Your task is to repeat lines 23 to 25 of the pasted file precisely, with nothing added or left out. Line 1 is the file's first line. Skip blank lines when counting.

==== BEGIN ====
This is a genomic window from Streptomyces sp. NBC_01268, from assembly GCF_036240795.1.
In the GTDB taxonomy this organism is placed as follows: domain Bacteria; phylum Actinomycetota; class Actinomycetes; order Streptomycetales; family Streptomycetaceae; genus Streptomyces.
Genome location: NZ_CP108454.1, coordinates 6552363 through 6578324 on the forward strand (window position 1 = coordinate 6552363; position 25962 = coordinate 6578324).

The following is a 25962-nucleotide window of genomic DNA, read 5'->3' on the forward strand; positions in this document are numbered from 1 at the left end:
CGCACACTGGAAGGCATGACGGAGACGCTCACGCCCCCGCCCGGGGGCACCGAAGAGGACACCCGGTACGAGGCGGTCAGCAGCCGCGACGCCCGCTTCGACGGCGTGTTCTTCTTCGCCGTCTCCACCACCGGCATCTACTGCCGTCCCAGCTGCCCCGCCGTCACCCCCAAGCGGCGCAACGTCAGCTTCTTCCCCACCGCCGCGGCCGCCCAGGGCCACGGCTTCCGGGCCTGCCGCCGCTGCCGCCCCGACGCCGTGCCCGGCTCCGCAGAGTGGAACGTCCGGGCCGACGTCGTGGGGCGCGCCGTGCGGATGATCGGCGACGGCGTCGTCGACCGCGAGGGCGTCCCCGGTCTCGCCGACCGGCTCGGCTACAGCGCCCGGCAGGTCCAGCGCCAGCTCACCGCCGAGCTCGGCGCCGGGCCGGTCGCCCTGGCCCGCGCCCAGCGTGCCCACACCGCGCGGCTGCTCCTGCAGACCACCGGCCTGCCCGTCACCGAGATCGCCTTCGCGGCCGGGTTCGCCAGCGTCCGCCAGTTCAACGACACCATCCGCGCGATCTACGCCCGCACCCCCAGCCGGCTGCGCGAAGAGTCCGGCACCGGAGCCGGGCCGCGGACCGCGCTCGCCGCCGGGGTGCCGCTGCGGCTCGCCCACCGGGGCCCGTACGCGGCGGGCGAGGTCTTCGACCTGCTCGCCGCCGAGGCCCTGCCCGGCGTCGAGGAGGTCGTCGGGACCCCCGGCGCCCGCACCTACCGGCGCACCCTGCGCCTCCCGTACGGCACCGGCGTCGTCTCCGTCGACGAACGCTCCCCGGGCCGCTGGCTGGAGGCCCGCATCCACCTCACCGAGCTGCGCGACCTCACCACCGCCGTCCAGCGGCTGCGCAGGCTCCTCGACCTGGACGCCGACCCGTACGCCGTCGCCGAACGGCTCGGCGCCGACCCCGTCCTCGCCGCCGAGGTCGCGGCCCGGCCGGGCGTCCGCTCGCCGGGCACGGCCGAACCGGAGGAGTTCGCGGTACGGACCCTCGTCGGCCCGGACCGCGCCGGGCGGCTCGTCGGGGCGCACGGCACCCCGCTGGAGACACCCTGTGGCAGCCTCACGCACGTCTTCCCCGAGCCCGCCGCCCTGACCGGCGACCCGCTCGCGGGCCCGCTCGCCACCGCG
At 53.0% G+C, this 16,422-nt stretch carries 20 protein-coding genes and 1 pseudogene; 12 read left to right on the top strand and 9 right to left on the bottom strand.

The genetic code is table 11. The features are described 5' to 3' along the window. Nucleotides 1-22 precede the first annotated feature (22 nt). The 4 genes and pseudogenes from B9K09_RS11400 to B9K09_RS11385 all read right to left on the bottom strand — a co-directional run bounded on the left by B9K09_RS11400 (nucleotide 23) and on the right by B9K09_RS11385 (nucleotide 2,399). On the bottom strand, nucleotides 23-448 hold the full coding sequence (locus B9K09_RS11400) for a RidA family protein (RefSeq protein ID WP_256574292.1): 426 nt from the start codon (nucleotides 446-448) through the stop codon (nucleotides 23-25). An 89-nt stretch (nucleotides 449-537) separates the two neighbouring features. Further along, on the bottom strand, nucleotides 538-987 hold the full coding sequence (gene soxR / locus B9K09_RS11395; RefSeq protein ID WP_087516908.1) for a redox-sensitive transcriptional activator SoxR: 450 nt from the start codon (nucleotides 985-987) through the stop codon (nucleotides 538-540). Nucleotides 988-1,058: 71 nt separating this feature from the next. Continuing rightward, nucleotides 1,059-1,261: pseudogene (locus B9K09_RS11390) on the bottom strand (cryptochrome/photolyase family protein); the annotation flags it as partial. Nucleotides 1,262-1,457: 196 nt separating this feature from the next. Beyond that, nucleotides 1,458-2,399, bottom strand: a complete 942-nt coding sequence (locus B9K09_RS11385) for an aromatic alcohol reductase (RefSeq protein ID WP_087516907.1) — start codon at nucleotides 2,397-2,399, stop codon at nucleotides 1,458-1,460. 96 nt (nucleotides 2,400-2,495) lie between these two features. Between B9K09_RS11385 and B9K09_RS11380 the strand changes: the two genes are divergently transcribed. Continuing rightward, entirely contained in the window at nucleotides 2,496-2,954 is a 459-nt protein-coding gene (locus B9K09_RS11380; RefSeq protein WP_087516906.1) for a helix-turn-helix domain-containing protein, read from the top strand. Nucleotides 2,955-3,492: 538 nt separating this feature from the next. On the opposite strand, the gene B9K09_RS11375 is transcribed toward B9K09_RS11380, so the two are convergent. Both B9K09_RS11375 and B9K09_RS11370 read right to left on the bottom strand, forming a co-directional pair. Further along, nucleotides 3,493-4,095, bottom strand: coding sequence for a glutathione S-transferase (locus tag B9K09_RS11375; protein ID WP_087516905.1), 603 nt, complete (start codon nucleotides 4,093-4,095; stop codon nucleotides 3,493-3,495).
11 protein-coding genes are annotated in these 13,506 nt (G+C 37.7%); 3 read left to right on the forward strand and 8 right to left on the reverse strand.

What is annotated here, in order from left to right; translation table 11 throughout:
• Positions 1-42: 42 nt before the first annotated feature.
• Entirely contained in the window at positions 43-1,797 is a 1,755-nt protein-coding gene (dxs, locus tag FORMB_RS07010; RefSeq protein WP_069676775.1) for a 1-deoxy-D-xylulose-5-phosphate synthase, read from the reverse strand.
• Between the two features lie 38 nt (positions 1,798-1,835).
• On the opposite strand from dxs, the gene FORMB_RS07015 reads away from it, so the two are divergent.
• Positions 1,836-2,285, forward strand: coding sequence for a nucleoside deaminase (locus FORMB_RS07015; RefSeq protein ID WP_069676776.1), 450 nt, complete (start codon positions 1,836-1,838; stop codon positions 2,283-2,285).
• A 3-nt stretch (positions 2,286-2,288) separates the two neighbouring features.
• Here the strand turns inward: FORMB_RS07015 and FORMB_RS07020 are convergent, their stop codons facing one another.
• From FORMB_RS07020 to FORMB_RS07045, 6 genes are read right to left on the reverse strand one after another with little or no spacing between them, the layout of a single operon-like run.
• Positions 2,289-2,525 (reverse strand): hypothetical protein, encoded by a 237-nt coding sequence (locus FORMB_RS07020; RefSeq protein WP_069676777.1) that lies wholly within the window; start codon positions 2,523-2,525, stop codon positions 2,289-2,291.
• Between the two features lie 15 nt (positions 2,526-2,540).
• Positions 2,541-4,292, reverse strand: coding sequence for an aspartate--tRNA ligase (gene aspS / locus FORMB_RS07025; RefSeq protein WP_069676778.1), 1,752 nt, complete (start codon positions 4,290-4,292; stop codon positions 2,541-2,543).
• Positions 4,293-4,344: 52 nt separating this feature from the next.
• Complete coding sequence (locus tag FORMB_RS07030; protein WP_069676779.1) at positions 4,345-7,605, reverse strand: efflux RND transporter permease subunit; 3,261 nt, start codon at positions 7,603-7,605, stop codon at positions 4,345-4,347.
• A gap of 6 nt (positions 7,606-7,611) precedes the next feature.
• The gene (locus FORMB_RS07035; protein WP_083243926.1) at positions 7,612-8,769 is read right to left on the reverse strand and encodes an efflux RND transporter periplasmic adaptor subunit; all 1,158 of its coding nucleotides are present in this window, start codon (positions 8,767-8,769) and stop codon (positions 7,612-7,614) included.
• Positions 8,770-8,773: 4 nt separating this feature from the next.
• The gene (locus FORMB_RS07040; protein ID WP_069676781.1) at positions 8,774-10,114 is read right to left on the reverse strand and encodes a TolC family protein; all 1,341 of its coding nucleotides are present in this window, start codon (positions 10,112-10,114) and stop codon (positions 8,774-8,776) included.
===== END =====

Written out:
• A gap of 6 nt (positions 7,606-7,611) precedes the next feature.
• The gene (locus FORMB_RS07035; protein WP_083243926.1) at positions 7,612-8,769 is read right to left on the reverse strand and encodes an efflux RND transporter periplasmic adaptor subunit; all 1,158 of its coding nucleotides are present in this window, start codon (positions 8,767-8,769) and stop codon (positions 7,612-7,614) included.
• Positions 8,770-8,773: 4 nt separating this feature from the next.